Vagrant Shrews are insectivores with an incredibly fast metabolism, eating constantly to stay alive. They are the smallest mammal in Delta, about 10 centimetres (4 inches) long including their tail.
Vagrant shrews are found in southern BC, south along the coast to central California, and east to Idaho and Montana.
They may look cute to us, but to a worm, larvae, insect, slug, or any other invertebrate, they must be terrifying predators. They can use echolocation in order to navigate, emitting low-intensity sound when navigating or hunting.
Holding or seeing a shrew makes you realize how large and slow we are as humans, as they scurry about rapidly with their flexible noses twitching continuously. Their hearts beat an astounding 1200 times per minute, or 20 times per second, and they don’t sleep for more than a few minutes at a time.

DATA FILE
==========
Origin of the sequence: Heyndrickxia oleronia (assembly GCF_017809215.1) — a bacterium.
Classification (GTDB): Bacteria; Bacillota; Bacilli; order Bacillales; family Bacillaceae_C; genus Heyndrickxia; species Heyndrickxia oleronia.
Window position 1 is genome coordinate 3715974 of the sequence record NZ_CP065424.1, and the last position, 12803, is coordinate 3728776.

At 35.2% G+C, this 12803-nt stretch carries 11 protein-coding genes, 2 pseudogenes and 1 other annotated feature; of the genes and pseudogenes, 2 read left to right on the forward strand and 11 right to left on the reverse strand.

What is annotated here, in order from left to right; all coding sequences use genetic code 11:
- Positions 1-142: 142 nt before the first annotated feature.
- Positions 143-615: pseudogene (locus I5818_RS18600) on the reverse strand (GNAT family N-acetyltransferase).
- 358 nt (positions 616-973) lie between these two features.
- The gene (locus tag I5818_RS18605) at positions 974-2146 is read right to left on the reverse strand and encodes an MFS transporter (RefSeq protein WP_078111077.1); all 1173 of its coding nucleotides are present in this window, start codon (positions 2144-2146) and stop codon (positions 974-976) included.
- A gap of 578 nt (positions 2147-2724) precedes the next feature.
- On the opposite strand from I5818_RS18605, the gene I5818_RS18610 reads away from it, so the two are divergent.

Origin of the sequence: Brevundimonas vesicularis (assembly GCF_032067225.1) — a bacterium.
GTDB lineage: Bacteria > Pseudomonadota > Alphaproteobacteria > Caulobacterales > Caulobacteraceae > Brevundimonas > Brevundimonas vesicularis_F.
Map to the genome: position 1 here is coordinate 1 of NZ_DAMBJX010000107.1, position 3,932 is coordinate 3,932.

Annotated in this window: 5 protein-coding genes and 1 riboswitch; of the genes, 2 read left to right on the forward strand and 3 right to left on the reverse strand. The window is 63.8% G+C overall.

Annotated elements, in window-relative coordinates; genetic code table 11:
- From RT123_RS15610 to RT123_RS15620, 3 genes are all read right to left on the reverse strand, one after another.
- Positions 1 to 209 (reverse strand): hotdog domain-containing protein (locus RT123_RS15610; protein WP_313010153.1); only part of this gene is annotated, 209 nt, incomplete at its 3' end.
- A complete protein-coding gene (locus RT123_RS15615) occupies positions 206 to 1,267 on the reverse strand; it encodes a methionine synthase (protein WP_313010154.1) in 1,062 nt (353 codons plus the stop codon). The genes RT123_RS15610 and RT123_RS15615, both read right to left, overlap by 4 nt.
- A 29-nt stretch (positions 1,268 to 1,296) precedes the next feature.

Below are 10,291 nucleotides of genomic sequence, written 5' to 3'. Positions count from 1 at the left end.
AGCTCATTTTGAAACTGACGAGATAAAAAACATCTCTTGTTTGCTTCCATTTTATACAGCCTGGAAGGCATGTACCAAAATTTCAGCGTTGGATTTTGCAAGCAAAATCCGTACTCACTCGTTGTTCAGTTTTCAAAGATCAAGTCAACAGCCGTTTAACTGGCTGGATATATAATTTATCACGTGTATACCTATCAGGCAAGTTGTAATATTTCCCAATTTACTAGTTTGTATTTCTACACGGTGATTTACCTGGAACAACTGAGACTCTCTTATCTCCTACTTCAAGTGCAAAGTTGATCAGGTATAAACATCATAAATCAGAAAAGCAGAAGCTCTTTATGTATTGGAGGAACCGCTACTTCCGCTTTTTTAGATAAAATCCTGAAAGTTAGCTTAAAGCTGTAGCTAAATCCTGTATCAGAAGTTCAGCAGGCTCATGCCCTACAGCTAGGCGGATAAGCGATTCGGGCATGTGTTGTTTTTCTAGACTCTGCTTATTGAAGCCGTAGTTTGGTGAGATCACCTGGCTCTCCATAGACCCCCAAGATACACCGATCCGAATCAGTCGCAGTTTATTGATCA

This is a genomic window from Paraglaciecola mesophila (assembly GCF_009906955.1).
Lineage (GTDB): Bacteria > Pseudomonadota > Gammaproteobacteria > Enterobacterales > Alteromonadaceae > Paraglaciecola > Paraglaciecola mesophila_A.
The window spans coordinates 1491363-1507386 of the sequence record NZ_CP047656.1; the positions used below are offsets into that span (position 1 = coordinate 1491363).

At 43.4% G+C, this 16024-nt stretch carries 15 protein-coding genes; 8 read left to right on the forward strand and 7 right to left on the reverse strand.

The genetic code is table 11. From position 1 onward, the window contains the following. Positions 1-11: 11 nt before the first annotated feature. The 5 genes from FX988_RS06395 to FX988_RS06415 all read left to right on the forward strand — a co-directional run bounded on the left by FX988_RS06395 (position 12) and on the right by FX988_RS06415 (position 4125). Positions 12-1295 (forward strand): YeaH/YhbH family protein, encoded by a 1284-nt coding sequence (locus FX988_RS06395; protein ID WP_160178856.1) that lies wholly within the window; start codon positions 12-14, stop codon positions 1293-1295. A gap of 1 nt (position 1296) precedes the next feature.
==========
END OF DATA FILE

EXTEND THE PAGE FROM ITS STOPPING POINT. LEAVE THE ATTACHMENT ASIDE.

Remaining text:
Shrews do not hibernate, and they are able to reabsorb the bones of their skull during winter to conserve energy. Their mating season happens once a year and lasts only a few hours, on one March morning. These shrews are commonly found in Grassland Set-asides in Delta, and are preyed upon by raptors and herons.